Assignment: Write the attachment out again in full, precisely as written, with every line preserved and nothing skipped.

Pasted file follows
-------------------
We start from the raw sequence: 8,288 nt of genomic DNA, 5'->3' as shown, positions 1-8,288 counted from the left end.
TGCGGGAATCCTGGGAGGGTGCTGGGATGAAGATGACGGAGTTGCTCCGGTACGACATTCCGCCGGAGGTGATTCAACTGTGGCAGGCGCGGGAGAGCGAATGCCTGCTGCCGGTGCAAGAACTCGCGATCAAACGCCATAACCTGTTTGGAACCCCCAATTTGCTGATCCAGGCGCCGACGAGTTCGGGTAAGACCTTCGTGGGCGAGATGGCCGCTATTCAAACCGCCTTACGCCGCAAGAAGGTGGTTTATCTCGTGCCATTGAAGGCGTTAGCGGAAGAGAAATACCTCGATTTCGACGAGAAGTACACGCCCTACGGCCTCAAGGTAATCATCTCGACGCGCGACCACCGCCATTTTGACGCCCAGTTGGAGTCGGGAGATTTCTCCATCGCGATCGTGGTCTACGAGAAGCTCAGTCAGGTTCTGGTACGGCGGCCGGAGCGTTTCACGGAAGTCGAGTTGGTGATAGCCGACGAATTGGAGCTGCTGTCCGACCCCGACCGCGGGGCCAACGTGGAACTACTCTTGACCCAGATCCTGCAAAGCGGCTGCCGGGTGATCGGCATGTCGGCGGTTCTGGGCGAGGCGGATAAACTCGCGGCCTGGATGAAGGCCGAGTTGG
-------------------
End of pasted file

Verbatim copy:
We start from the raw sequence: 8,288 nt of genomic DNA, 5'->3' as shown, positions 1-8,288 counted from the left end.
TGCGGGAATCCTGGGAGGGTGCTGGGATGAAGATGACGGAGTTGCTCCGGTACGACATTCCGCCGGAGGTGATTCAACTGTGGCAGGCGCGGGAGAGCGAATGCCTGCTGCCGGTGCAAGAACTCGCGATCAAACGCCATAACCTGTTTGGAACCCCCAATTTGCTGATCCAGGCGCCGACGAGTTCGGGTAAGACCTTCGTGGGCGAGATGGCCGCTATTCAAACCGCCTTACGCCGCAAGAAGGTGGTTTATCTCGTGCCATTGAAGGCGTTAGCGGAAGAGAAATACCTCGATTTCGACGAGAAGTACACGCCCTACGGCCTCAAGGTAATCATCTCGACGCGCGACCACCGCCATTTTGACGCCCAGTTGGAGTCGGGAGATTTCTCCATCGCGATCGTGGTCTACGAGAAGCTCAGTCAGGTTCTGGTACGGCGGCCGGAGCGTTTCACGGAAGTCGAGTTGGTGATAGCCGACGAATTGGAGCTGCTGTCCGACCCCGACCGCGGGGCCAACGTGGAACTACTCTTGACCCAGATCCTGCAAAGCGGCTGCCGGGTGATCGGCATGTCGGCGGTTCTGGGCGAGGCGGATAAACTCGCGGCCTGGATGAAGGCCGAGTTGG